Happy Labor Day everyone! Today we are heading to a barbecue and enjoying these glorious cooler temperatures that have arrived in southern California just in time for the holiday weekend. But before we go, we had to share a delicious tropical cocktail for all your last-minute party-planning needs, a refreshing twist on the piña colada. It is incredibly easy to make and literally takes just thirty seconds in the blender. Here, light rum is mixed with cream of coconut, pineapple juice, passion fruit puree, freshly squeezed lime juice, and blended with ice to make a creamy and refreshing beverage inspired by the Puerto Rican classic. Garnished with a strawberry, a slice of pineapple, and a colorful paper umbrella, the only labor you’ll need to do today is print out this recipe and plug in your blender!
How did this happen? The calendar is trying to tell us that tomorrow is the last day of summer, but we are just getting started! The saddest part is that we have to wait an entire year to enjoy another burst tomato galette! (which we made on our instagram story last night) This just isn’t fair. So to soothe our sorrows and ease our minds, we’d like to close out the summer with a bang. Labor Day is this weekend, and boy do we gotcha covered. Have no fear, the Husbands are here, this time with a sweet treat that’s going to put a ribbon on your summer vacation and blast you off into pumpkin season, warm sweaters, and homemade apple pies. Say hello to mocha pudding parfaits, the star of this weekend’s festivities.
I (Adam) remember the day we brought home the new 1977 Cadillac Seville. With a stylish light tan exterior and a dark brown top, it had more space for the family, the beige leather seats were soft and comfortable, it boasted automatic locks and windows, it was our first car with air conditioning, and best of all it had a fancy 8-track cassette deck. I still clearly remember the music collection that my parents kept in that car: there was a bright blue Barry Manilow Live cassette that I would obsessively sing along with until I lost my voice or until my parents couldn’t take it anymore and asked me to stop. My mom worked in real estate, and this was the new luxury car for showing clients around town, an impressive replacement for the dark blue ’65 Volkswagen bug that she had been driving since her 16th birthday. Despite its classy appearance, the Cadillac ended up having lots of problems over the years. When I was fourteen, it caught fire one night as we were driving home through Topanga Canyon. The engine started to make an awful sound, and when I looked out the window, flames were shooting out from the sides of the car. We immediately pulled over, and ran as far away as we could. There we stood, helpless, on the side of the road in the middle of the dark canyon, waiting for the car to explode.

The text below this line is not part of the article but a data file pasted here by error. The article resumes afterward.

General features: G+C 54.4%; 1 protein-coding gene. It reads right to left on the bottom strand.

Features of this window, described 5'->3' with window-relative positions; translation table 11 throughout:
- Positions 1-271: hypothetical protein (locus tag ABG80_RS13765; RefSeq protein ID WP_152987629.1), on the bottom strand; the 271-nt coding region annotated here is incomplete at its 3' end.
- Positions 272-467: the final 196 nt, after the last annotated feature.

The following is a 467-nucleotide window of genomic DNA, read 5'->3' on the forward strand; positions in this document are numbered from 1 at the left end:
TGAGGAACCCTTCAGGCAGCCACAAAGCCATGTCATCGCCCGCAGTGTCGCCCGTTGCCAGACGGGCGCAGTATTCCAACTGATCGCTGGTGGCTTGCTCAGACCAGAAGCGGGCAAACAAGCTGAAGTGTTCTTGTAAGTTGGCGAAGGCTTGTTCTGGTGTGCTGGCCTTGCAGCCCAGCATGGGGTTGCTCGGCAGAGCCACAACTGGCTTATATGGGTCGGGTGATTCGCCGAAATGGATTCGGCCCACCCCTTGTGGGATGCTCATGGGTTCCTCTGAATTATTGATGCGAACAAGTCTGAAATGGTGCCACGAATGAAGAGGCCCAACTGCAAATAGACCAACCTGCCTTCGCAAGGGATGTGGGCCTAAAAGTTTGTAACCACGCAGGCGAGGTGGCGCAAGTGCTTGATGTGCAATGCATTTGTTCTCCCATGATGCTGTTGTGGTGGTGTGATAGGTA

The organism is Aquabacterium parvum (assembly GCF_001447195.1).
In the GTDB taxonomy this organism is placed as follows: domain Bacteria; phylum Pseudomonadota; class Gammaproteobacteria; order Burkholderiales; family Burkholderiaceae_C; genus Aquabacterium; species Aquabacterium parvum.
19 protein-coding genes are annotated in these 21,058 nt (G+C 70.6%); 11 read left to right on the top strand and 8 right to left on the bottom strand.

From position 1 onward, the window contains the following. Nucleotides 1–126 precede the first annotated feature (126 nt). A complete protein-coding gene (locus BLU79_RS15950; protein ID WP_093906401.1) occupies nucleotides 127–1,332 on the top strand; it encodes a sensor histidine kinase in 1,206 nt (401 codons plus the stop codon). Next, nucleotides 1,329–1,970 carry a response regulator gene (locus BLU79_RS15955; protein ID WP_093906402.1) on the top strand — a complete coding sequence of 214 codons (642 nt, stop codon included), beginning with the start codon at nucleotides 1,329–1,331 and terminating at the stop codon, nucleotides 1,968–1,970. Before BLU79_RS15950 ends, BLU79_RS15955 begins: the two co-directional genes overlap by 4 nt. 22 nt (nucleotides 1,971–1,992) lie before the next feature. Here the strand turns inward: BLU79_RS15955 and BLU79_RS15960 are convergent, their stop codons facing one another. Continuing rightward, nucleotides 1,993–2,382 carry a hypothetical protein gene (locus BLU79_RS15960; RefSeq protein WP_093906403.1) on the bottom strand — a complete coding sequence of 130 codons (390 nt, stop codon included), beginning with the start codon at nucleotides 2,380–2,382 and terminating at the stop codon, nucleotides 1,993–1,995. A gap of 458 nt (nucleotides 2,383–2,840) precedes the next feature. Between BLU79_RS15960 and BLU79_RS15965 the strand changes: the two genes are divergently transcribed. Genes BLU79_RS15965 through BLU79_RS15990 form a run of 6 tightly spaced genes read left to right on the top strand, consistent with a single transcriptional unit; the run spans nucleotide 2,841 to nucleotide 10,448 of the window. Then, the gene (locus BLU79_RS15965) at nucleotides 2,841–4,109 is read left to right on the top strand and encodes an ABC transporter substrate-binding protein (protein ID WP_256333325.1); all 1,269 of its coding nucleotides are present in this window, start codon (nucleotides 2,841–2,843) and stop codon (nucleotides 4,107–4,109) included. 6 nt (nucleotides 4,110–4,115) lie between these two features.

Two summers ago we visited a floating bar in the middle of the British Virgin Islands that served the best Bloody Marys we have ever tasted. Only accessible by small boats, the steel ship—converted into a two-story restaurant and bar—is regularly filled with smiling customers wearing bathing suits, flip flops, and sunglasses. Once people get a few cocktails to build their confidence, the fun begins and you can watch them jump from the second story balcony into the crystal clear ocean twenty-five feet below. Our brave niece, Stella, who was nine at the time, lost all inhibitions after downing a few Shirley Temples, and decided to jump with the adults.
This recipe was destined to be shared with the world. In 2010, while Adam’s band was touring the West Coast, they stumbled upon a Puerto Rican restaurant called Sol Food just twenty miles north of San Francisco. None of the guys had ever tried this type of cuisine before, but everyone instantly fell in love. The outside of the restaurant was painted a vibrant green and the interiors were decorated with colorful vintage doors and lush tropical plants. Adam ordered a flat pressed vegetarian sandwich with avocado, roasted red peppers, sautéed onions, organic greens, sliced tomato, Jack cheese and a tasty cilantro-lime mayo, and it was one of the best sandwiches he had ever tasted. On every table in the restaurant there was a mysterious bottle of red sauce with no label, and as the guys looked around, they could see other customers generously pouring it over everything: sandwiches, black beans and rice, and yuca. Well, they started by adding a few tentative drops to their dishes, but by the end of the meal they were all practically drinking it straight from the bottle. It was spicy, tangy, and deeply flavorful: filled with bright chiles and just the slightest hint of sweetness, it was unlike anything Adam had ever tasted, and he had to find out more about it.